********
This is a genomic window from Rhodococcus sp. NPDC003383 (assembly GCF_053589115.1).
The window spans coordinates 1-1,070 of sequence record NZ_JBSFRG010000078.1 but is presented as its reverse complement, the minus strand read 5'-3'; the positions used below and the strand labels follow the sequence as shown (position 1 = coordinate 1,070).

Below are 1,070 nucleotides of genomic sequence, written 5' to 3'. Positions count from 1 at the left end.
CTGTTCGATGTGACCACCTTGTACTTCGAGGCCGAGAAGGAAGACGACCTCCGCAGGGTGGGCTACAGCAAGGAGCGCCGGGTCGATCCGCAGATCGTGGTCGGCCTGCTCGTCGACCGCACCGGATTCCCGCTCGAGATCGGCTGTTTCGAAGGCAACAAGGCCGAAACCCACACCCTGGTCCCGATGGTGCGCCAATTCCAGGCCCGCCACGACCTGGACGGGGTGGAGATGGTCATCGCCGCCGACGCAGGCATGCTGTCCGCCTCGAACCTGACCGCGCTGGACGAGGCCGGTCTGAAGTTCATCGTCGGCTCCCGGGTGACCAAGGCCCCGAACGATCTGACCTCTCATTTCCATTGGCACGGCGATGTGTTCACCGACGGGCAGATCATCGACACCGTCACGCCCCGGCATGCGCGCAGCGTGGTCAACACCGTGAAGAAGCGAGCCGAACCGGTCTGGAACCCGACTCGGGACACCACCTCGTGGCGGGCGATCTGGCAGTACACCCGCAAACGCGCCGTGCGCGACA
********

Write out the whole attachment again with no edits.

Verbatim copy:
This is a genomic window from Rhodococcus sp. NPDC003383 (assembly GCF_053589115.1).
The window spans coordinates 1-1,070 of sequence record NZ_JBSFRG010000078.1 but is presented as its reverse complement, the minus strand read 5'-3'; the positions used below and the strand labels follow the sequence as shown (position 1 = coordinate 1,070).

Below are 1,070 nucleotides of genomic sequence, written 5' to 3'. Positions count from 1 at the left end.
CTGTTCGATGTGACCACCTTGTACTTCGAGGCCGAGAAGGAAGACGACCTCCGCAGGGTGGGCTACAGCAAGGAGCGCCGGGTCGATCCGCAGATCGTGGTCGGCCTGCTCGTCGACCGCACCGGATTCCCGCTCGAGATCGGCTGTTTCGAAGGCAACAAGGCCGAAACCCACACCCTGGTCCCGATGGTGCGCCAATTCCAGGCCCGCCACGACCTGGACGGGGTGGAGATGGTCATCGCCGCCGACGCAGGCATGCTGTCCGCCTCGAACCTGACCGCGCTGGACGAGGCCGGTCTGAAGTTCATCGTCGGCTCCCGGGTGACCAAGGCCCCGAACGATCTGACCTCTCATTTCCATTGGCACGGCGATGTGTTCACCGACGGGCAGATCATCGACACCGTCACGCCCCGGCATGCGCGCAGCGTGGTCAACACCGTGAAGAAGCGAGCCGAACCGGTCTGGAACCCGACTCGGGACACCACCTCGTGGCGGGCGATCTGGCAGTACACCCGCAAACGCGCCGTGCGCGACA